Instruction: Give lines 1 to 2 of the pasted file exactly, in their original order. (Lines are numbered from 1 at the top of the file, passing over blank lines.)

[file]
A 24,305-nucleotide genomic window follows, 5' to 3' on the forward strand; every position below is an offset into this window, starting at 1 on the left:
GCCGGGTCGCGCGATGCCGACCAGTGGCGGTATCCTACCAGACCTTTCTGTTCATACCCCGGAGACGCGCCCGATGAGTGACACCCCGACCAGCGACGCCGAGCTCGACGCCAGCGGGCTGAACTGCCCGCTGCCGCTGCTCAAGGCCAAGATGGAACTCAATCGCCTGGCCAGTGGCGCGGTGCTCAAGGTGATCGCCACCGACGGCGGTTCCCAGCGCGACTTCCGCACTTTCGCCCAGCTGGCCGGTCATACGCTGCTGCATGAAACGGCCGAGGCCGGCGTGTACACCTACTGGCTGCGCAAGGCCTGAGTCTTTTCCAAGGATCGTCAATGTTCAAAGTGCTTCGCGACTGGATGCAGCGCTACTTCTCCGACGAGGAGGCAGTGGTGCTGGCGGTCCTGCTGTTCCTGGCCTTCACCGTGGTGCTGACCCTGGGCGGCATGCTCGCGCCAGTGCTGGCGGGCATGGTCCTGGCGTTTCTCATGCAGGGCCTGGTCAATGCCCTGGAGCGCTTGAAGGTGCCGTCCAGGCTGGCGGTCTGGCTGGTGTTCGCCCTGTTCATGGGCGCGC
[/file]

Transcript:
A 24,305-nucleotide genomic window follows, 5' to 3' on the forward strand; every position below is an offset into this window, starting at 1 on the left:
GCCGGGTCGCGCGATGCCGACCAGTGGCGGTATCCTACCAGACCTTTCTGTTCATACCCCGGAGACGCGCCCGATGAGTGACACCCCGACCAGCGACGCCGAGCTCGACGCCAGCGGGCTGAACTGCCCGCTGCCGCTGCTCAAGGCCAAGATGGAACTCAATCGCCTGGCCAGTGGCGCGGTGCTCAAGGTGATCGCCACCGACGGCGGTTCCCAGCGCGACTTCCGCACTTTCGCCCAGCTGGCCGGTCATACGCTGCTGCATGAAACGGCCGAGGCCGGCGTGTACACCTACTGGCTGCGCAAGGCCTGAGTCTTTTCCAAGGATCGTCAATGTTCAAAGTGCTTCGCGACTGGATGCAGCGCTACTTCTCCGACGAGGAGGCAGTGGTGCTGGCGGTCCTGCTGTTCCTGGCCTTCACCGTGGTGCTGACCCTGGGCGGCATGCTCGCGCCAGTGCTGGCGGGCATGGTCCTGGCGTTTCTCATGCAGGGCCTGGTCAATGCCCTGGAGCGCTTGAAGGTGCCGTCCAGGCTGGCGGTCTGGCTGGTGTTCGCCCTGTTCATGGGCGCGC